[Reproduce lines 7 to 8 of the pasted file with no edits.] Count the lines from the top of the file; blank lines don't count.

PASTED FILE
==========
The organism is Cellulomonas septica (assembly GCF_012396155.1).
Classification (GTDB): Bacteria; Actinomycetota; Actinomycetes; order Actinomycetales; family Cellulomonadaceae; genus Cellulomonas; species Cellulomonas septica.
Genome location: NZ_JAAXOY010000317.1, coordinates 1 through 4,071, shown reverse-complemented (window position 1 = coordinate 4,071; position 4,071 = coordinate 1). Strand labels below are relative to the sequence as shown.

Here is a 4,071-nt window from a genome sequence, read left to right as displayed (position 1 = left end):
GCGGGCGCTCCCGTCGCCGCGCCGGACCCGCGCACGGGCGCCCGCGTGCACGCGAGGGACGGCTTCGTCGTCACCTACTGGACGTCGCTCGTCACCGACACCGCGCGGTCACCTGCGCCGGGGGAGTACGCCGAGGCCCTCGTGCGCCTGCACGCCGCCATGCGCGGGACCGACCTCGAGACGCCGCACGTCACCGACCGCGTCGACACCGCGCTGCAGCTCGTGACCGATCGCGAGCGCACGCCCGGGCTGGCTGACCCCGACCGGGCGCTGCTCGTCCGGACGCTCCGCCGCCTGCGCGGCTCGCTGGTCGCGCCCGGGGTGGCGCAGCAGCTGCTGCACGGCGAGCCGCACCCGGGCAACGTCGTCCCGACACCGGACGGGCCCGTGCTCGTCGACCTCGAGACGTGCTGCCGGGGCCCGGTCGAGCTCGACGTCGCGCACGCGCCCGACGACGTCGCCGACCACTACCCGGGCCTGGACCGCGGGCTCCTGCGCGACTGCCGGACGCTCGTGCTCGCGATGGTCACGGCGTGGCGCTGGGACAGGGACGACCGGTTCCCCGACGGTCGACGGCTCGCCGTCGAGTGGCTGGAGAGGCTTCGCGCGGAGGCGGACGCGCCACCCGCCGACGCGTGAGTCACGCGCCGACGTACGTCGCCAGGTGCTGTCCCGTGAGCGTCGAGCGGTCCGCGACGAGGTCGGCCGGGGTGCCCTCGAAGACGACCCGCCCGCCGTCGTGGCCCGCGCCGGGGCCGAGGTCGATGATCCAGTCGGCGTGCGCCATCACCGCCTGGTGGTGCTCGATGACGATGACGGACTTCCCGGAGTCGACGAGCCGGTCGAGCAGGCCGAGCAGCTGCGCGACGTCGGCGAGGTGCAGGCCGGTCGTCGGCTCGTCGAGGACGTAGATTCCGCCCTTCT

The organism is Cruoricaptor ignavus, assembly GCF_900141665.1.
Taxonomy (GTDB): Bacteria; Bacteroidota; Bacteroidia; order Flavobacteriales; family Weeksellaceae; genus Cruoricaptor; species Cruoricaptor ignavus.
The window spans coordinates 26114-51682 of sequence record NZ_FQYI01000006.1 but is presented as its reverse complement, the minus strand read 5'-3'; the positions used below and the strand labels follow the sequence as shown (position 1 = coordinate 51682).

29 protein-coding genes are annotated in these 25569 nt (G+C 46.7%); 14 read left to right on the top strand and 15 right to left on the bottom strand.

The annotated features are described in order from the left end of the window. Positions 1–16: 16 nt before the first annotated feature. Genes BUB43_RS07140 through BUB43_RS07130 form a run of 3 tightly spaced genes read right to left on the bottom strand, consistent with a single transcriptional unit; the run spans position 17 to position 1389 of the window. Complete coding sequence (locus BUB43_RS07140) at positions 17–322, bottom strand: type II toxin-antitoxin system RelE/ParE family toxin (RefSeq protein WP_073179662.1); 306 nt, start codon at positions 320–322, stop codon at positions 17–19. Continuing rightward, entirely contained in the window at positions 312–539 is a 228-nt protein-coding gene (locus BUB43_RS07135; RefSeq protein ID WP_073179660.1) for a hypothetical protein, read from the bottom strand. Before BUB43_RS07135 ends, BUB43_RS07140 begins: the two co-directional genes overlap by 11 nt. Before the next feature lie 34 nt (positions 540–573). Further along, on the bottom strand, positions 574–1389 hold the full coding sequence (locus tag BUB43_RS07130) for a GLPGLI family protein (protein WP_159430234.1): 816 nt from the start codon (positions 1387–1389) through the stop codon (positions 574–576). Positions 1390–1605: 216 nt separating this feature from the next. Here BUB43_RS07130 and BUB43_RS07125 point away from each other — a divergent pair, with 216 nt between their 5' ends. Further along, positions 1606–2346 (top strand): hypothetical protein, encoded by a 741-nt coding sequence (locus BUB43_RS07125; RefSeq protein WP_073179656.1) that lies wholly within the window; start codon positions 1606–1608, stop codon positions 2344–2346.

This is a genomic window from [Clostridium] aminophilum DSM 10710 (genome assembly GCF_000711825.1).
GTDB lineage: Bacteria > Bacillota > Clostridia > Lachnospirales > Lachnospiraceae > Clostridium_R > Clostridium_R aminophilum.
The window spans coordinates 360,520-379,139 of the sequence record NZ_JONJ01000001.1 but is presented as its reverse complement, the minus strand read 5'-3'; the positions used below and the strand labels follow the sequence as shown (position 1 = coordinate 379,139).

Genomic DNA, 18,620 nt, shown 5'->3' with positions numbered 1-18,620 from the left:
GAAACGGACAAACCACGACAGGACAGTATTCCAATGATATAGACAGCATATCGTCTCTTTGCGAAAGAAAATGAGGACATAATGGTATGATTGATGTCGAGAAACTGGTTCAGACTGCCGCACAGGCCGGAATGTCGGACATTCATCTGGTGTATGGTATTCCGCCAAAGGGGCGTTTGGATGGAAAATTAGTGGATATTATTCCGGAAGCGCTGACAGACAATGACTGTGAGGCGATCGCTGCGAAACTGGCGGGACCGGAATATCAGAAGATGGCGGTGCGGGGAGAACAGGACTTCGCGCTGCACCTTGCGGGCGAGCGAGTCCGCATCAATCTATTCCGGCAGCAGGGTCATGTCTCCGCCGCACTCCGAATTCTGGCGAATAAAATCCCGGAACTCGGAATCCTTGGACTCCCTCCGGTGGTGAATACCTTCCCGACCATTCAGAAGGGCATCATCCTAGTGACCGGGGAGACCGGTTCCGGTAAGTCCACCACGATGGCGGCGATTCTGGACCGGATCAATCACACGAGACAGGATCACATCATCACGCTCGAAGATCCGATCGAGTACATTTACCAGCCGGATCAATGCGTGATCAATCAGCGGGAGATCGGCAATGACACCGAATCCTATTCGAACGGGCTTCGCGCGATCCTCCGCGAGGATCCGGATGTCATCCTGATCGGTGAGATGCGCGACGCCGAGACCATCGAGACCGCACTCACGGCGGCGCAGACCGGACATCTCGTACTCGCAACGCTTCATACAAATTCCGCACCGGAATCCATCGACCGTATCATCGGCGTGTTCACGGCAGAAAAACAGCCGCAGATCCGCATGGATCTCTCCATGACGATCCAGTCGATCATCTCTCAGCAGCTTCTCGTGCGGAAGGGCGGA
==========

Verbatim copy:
Taxonomy (GTDB): Bacteria; Bacteroidota; Bacteroidia; order Flavobacteriales; family Weeksellaceae; genus Cruoricaptor; species Cruoricaptor ignavus.
The window spans coordinates 26114-51682 of sequence record NZ_FQYI01000006.1 but is presented as its reverse complement, the minus strand read 5'-3'; the positions used below and the strand labels follow the sequence as shown (position 1 = coordinate 51682).